Electron Movement

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Chapter: Organic Chemistry : Curved-Arrow Notation

In a very simple sense, most organic reactions are accomplished merely by the movements of electrons.


In a very simple sense, most organic reactions are accomplished merely by the movements of electrons. Since molecules are composed of atoms held together by bonds and covalent bonds are merely shared pairs of electrons, the conversion of one molecule to another by changes in chemical bonds between reactants and products can be described simply as changes in electron pairs that are shared between the various nuclei in the reactants. While this is a gross oversimplifica-tion, it nevertheless provides us with a very important tool with which to keep track of bonding changes that occur during the transformation of one molecule into another.

We keep track of electron pairs by noting changes in their location in molecules by means of curved arrows. The curved arrow depicts movement of an electron pair from the tail of the arrow to the head of the arrow. For example, in the reaction of a proton with water to produce the hydronium ion, a new bond is formed from oxygen to hydrogen. The electrons in that bond start out as a lone pair on oxygen and are donated to and shared with the proton. We can easily show this electron movement with a curved arrow from the lone pair on oxygen to the proton.

In a similar sense the Lewis acid – base reaction between ammonia and boron trifluoride can be depicted by a curved arrow from the lone pair of electrons on nitrogen to the boron atom. This electron movement creates a new bond between nitrogen and boron, but the curved-arrow notation clearly illustrates that the electron pair of that bond is supplied by the nitrogen. An additional consequence is that the nitrogen atom gains a formal positive charge and the boron atom gains a formal negative charge.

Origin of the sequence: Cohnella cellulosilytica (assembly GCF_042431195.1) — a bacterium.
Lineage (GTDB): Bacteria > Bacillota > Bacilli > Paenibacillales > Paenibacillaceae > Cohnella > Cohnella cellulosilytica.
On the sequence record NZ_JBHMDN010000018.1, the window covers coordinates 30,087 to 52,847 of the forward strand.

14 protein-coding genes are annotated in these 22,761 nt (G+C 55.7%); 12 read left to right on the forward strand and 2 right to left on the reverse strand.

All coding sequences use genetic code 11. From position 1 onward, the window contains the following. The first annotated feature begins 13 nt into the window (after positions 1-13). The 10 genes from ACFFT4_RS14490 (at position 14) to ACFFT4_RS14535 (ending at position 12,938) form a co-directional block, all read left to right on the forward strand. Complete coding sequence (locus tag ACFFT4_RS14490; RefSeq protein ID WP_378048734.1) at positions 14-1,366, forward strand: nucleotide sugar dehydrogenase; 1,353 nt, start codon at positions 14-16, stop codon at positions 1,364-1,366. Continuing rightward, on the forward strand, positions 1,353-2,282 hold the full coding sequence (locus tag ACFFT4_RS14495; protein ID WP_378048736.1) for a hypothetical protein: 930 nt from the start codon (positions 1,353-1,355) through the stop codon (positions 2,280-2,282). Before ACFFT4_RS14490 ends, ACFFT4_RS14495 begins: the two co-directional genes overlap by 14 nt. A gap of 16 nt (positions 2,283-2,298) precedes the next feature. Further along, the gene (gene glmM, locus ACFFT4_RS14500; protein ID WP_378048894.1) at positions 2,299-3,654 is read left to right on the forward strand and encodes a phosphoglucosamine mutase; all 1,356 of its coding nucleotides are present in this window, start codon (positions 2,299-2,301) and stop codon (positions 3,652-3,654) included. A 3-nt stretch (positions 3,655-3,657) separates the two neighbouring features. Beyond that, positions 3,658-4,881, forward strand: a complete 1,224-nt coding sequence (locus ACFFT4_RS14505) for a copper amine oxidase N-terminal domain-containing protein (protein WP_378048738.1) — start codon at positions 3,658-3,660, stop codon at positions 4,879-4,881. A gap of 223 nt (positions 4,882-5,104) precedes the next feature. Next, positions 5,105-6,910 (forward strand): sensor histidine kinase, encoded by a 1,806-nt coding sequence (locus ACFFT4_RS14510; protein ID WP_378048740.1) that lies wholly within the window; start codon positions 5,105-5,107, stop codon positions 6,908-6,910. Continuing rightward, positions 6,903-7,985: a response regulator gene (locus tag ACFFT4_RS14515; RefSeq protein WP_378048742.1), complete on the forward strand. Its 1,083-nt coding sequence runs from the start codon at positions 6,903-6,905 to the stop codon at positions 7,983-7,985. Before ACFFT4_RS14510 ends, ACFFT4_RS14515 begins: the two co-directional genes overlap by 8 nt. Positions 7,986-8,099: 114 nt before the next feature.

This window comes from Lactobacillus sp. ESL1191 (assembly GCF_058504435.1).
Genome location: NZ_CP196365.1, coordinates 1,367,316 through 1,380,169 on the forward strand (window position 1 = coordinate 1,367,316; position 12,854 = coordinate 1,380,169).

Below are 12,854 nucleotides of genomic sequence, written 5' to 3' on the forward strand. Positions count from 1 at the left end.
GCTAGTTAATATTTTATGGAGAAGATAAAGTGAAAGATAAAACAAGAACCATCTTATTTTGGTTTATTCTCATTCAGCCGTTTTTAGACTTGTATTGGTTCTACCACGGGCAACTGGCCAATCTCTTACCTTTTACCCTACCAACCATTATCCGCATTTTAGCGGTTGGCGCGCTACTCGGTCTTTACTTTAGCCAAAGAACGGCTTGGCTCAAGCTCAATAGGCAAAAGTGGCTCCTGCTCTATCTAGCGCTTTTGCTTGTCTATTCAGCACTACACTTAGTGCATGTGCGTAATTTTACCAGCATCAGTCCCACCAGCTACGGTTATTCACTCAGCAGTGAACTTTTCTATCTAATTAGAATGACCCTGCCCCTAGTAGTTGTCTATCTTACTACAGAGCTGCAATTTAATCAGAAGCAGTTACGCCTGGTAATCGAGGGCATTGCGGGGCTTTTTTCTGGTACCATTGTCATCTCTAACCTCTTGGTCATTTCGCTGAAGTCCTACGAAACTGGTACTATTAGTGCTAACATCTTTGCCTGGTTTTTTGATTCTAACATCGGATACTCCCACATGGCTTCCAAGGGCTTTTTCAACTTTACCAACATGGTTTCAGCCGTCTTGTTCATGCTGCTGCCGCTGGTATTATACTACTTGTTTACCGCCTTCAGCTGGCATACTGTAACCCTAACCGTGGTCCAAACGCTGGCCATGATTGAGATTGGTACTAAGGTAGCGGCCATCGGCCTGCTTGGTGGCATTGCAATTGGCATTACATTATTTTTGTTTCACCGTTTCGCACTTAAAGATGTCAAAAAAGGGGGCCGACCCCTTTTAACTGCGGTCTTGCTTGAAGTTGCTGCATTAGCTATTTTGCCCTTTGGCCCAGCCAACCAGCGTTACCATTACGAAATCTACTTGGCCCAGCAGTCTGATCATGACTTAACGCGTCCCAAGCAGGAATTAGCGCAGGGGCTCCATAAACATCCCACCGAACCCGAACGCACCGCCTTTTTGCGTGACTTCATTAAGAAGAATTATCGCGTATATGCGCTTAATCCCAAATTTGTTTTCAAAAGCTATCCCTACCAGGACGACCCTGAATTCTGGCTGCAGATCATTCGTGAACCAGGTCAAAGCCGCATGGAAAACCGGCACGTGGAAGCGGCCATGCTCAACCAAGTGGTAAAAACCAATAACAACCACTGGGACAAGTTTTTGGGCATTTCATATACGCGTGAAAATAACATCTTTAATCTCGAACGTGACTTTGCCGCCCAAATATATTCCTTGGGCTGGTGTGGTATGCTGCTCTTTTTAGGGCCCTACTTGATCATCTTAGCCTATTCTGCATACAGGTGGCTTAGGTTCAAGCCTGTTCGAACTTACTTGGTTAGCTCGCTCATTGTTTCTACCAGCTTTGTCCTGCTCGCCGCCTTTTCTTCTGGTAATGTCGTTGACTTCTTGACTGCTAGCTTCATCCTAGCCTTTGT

Before further applications of electron movement using curved-arrow notation are presented, it is important to recognize just why it is such a useful tool for describing reactions. First it permits us to keep track of valence shell electrons during a chemical reaction and thus serves as a method for electronic bookkeep-ing. Second it shows how changes in bonding result from changes in electron distribution. Third it can show likely mechanisms for chemical reactions in terms of the breaking and making of chemical bonds.

For curved-arrow notation to be used correctly, however, the structural and bonding principles which we have already learned must be adhered to. Thus donor – acceptor properties, oxidation states, hybridization and the octet structure of atoms, normal valences, formal charges, reactive intermediates, and so on, must all be taken into account as curved-arrow notation is used to track changes in electron distribution that occur during chemical reactions. Within the frame-work of these principles, however, curved-arrow notation can be a powerful and effective tool for depicting bonding changes during chemical reactions. To do this, it is necessary to first understand the general processes of bond formation and bond cleavage that are commonly encountered.

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